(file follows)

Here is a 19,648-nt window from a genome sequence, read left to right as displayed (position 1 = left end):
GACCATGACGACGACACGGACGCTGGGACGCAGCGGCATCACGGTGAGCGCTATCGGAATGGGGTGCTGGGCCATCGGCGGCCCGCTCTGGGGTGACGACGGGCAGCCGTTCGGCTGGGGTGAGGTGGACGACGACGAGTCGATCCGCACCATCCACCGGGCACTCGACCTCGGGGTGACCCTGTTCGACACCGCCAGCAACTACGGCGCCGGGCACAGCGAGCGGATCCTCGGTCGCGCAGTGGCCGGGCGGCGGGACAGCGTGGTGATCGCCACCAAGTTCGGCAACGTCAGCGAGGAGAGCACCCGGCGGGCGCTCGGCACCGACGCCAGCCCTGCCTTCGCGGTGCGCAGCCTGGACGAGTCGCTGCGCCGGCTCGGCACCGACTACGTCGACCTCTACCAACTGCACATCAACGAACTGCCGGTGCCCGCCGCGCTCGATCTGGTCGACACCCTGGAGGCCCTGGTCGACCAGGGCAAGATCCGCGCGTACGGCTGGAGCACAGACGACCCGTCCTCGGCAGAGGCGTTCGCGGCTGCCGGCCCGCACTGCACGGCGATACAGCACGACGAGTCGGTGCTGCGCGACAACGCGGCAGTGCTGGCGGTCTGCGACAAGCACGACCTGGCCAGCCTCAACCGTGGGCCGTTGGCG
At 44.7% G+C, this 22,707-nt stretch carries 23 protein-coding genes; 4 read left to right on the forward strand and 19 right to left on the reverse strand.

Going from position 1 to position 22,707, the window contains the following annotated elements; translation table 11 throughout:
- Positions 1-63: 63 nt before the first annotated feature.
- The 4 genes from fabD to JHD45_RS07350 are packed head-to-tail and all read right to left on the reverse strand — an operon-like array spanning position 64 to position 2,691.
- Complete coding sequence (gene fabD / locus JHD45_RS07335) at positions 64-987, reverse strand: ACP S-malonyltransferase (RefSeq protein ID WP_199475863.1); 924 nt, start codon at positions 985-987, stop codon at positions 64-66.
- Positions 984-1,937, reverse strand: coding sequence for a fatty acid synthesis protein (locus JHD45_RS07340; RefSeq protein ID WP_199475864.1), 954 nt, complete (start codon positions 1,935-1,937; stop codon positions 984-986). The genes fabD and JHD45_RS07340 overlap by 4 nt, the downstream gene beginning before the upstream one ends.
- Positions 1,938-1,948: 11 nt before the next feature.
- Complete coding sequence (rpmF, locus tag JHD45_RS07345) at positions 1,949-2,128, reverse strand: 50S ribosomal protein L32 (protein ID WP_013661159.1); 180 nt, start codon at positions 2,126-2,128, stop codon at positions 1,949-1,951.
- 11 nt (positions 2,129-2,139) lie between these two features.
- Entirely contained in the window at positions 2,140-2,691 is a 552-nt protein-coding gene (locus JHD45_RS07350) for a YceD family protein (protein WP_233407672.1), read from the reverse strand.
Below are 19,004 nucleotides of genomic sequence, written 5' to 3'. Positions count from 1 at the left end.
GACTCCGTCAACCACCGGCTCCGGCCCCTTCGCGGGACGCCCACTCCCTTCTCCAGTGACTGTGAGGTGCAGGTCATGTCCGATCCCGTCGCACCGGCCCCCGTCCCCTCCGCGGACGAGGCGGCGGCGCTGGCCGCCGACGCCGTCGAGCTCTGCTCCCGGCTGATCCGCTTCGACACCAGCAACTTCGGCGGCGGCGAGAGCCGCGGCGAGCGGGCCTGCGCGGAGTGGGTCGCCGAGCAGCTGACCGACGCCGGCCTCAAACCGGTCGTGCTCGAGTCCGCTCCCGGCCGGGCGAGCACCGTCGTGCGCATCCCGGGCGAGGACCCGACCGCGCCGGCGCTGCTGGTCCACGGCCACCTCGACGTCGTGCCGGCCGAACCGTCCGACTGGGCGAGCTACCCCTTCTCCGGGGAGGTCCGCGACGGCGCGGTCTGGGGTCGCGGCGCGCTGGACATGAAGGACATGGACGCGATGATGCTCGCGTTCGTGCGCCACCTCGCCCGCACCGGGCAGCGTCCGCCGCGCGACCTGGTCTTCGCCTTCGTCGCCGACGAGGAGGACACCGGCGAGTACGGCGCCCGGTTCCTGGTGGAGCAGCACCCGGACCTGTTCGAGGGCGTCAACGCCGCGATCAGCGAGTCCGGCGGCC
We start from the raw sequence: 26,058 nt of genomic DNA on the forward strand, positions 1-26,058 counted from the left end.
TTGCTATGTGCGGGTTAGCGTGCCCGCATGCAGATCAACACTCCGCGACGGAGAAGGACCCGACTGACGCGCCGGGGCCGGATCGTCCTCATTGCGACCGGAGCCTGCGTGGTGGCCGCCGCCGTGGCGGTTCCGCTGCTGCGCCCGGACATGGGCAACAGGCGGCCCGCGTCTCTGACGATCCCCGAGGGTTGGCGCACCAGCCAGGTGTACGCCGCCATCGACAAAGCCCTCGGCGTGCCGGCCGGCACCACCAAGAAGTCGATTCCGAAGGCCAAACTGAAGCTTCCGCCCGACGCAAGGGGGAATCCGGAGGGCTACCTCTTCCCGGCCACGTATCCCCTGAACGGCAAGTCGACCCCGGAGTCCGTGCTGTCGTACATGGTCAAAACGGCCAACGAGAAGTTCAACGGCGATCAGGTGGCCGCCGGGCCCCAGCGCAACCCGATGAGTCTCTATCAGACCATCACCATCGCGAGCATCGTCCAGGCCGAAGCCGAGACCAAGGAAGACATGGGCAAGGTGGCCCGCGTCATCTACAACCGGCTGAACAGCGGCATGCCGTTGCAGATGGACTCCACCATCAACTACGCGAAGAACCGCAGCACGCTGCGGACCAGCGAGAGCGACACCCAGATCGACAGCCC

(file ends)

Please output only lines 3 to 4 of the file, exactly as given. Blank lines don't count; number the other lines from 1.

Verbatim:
At 44.7% G+C, this 22,707-nt stretch carries 23 protein-coding genes; 4 read left to right on the forward strand and 19 right to left on the reverse strand.

Going from position 1 to position 22,707, the window contains the following annotated elements; translation table 11 throughout: